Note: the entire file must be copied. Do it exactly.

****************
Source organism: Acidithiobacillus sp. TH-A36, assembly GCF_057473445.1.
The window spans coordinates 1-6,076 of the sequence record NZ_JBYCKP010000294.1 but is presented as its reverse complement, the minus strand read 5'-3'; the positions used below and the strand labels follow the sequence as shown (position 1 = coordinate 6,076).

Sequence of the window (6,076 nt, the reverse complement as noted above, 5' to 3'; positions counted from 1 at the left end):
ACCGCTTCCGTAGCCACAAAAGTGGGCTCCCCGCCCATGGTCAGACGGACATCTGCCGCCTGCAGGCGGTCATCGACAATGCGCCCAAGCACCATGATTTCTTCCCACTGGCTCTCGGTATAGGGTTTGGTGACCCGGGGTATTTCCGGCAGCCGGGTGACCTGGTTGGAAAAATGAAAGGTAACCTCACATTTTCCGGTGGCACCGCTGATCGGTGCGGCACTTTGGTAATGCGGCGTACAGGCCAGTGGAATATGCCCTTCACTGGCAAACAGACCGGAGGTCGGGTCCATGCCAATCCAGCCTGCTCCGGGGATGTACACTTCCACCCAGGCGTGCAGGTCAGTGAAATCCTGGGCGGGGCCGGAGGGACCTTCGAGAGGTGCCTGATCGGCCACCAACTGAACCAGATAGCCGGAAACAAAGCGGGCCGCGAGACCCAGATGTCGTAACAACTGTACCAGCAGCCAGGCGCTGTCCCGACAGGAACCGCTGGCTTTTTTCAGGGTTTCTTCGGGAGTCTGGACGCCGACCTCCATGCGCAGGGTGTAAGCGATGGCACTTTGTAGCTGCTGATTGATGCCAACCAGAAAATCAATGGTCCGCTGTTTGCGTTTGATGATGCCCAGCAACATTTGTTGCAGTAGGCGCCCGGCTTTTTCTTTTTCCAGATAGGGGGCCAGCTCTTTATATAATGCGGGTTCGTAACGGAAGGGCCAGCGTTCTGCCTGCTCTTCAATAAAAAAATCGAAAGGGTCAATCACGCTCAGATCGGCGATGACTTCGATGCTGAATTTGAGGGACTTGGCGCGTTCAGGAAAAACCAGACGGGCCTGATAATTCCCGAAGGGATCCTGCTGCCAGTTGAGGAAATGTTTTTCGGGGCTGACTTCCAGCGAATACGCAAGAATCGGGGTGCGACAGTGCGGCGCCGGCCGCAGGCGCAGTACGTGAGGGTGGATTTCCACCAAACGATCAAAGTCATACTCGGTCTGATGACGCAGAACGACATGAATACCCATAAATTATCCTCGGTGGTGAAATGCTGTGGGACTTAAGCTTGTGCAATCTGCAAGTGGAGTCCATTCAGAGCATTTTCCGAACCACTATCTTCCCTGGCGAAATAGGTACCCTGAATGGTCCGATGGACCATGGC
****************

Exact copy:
Source organism: Acidithiobacillus sp. TH-A36, assembly GCF_057473445.1.
The window spans coordinates 1-6,076 of the sequence record NZ_JBYCKP010000294.1 but is presented as its reverse complement, the minus strand read 5'-3'; the positions used below and the strand labels follow the sequence as shown (position 1 = coordinate 6,076).

Sequence of the window (6,076 nt, the reverse complement as noted above, 5' to 3'; positions counted from 1 at the left end):
ACCGCTTCCGTAGCCACAAAAGTGGGCTCCCCGCCCATGGTCAGACGGACATCTGCCGCCTGCAGGCGGTCATCGACAATGCGCCCAAGCACCATGATTTCTTCCCACTGGCTCTCGGTATAGGGTTTGGTGACCCGGGGTATTTCCGGCAGCCGGGTGACCTGGTTGGAAAAATGAAAGGTAACCTCACATTTTCCGGTGGCACCGCTGATCGGTGCGGCACTTTGGTAATGCGGCGTACAGGCCAGTGGAATATGCCCTTCACTGGCAAACAGACCGGAGGTCGGGTCCATGCCAATCCAGCCTGCTCCGGGGATGTACACTTCCACCCAGGCGTGCAGGTCAGTGAAATCCTGGGCGGGGCCGGAGGGACCTTCGAGAGGTGCCTGATCGGCCACCAACTGAACCAGATAGCCGGAAACAAAGCGGGCCGCGAGACCCAGATGTCGTAACAACTGTACCAGCAGCCAGGCGCTGTCCCGACAGGAACCGCTGGCTTTTTTCAGGGTTTCTTCGGGAGTCTGGACGCCGACCTCCATGCGCAGGGTGTAAGCGATGGCACTTTGTAGCTGCTGATTGATGCCAACCAGAAAATCAATGGTCCGCTGTTTGCGTTTGATGATGCCCAGCAACATTTGTTGCAGTAGGCGCCCGGCTTTTTCTTTTTCCAGATAGGGGGCCAGCTCTTTATATAATGCGGGTTCGTAACGGAAGGGCCAGCGTTCTGCCTGCTCTTCAATAAAAAAATCGAAAGGGTCAATCACGCTCAGATCGGCGATGACTTCGATGCTGAATTTGAGGGACTTGGCGCGTTCAGGAAAAACCAGACGGGCCTGATAATTCCCGAAGGGATCCTGCTGCCAGTTGAGGAAATGTTTTTCGGGGCTGACTTCCAGCGAATACGCAAGAATCGGGGTGCGACAGTGCGGCGCCGGCCGCAGGCGCAGTACGTGAGGGTGGATTTCCACCAAACGATCAAAGTCATACTCGGTCTGATGACGCAGAACGACATGAATACCCATAAATTATCCTCGGTGGTGAAATGCTGTGGGACTTAAGCTTGTGCAATCTGCAAGTGGAGTCCATTCAGAGCATTTTCCGAACCACTATCTTCCCTGGCGAAATAGGTACCCTGAATGGTCCGATGGACCATGGC